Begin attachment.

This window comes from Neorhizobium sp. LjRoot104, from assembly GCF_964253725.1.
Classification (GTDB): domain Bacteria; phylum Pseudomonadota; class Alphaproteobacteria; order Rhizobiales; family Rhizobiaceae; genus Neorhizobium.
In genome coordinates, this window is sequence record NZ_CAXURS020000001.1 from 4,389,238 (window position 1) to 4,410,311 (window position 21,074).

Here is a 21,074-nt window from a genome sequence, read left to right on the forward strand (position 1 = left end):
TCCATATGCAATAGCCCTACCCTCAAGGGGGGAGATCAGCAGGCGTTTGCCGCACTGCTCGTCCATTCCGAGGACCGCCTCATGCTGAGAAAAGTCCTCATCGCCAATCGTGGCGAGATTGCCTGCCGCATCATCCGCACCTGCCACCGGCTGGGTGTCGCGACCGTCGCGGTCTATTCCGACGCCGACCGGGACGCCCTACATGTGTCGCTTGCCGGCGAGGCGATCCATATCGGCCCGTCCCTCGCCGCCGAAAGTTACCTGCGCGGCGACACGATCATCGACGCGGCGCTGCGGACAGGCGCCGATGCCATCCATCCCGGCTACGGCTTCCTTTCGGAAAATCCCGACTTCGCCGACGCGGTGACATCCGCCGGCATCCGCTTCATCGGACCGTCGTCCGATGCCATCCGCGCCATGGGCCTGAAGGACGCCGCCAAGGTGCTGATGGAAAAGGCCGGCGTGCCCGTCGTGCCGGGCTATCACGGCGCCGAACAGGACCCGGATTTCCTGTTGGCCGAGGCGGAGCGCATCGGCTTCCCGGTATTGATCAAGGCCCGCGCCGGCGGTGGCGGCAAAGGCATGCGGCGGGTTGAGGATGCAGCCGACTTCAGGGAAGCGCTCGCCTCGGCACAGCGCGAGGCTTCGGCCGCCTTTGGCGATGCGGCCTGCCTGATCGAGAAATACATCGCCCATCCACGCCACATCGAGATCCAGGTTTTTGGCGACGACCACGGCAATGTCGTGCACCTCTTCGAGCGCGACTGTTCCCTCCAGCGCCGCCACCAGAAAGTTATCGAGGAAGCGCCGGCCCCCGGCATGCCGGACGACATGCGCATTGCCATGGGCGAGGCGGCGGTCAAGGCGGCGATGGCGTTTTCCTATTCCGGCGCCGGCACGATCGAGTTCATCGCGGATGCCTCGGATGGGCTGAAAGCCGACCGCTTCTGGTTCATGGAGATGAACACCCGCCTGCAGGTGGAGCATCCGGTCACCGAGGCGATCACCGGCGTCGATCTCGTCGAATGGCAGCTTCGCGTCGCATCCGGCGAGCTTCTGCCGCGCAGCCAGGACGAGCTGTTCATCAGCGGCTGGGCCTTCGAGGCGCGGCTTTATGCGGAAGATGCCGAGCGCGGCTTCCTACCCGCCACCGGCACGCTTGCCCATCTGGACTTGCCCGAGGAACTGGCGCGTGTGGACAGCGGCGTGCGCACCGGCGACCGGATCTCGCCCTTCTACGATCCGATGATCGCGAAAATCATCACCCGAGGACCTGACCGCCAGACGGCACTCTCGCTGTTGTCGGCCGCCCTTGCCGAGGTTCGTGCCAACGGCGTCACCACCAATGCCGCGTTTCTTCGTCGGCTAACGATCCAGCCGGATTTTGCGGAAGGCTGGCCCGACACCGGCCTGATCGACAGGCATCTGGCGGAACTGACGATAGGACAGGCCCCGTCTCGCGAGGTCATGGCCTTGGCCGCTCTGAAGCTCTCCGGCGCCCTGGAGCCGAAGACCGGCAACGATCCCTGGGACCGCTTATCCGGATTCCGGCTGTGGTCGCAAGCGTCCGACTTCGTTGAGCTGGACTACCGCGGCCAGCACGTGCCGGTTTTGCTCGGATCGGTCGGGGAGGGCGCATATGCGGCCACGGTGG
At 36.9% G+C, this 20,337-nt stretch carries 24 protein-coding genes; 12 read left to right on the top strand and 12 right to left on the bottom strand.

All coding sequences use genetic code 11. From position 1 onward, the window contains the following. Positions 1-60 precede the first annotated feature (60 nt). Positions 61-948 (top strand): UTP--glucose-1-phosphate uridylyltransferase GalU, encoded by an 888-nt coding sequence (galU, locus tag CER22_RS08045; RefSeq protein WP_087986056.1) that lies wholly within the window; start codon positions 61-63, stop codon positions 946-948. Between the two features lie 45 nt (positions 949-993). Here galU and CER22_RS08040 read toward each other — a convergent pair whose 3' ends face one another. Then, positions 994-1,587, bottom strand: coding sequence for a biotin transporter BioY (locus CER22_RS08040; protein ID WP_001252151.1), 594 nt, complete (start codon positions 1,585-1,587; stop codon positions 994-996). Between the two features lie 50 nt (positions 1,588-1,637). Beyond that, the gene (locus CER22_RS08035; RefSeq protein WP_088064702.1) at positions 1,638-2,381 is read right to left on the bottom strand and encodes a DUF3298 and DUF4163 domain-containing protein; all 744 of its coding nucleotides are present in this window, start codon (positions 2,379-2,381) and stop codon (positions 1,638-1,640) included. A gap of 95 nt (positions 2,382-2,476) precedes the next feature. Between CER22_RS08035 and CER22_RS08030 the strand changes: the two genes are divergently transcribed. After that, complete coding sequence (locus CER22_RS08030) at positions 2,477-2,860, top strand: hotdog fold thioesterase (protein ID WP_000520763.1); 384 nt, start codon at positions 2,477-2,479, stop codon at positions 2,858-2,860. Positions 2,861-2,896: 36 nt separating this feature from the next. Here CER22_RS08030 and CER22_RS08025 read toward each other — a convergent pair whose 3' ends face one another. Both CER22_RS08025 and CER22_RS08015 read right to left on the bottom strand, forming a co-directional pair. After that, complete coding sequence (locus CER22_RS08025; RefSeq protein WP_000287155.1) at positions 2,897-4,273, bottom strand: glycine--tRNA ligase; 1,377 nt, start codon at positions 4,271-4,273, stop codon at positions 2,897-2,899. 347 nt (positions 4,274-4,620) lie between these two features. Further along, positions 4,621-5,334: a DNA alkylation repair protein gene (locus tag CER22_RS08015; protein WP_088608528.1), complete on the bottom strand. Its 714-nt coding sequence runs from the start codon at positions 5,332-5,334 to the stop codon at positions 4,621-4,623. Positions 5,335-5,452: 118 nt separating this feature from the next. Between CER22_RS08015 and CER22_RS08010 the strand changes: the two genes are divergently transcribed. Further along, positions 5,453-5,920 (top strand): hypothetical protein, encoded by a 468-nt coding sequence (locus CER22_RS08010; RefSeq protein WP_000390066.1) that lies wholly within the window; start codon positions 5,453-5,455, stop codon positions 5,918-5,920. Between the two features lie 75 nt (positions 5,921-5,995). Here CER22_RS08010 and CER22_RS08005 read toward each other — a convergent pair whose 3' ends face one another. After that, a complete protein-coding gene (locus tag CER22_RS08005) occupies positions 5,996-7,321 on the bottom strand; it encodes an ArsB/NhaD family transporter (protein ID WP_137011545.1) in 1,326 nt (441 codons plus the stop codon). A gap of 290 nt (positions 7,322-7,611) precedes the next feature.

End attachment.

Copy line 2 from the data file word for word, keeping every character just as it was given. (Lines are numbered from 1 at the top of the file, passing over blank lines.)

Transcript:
Classification (GTDB): domain Bacteria; phylum Pseudomonadota; class Alphaproteobacteria; order Rhizobiales; family Rhizobiaceae; genus Neorhizobium.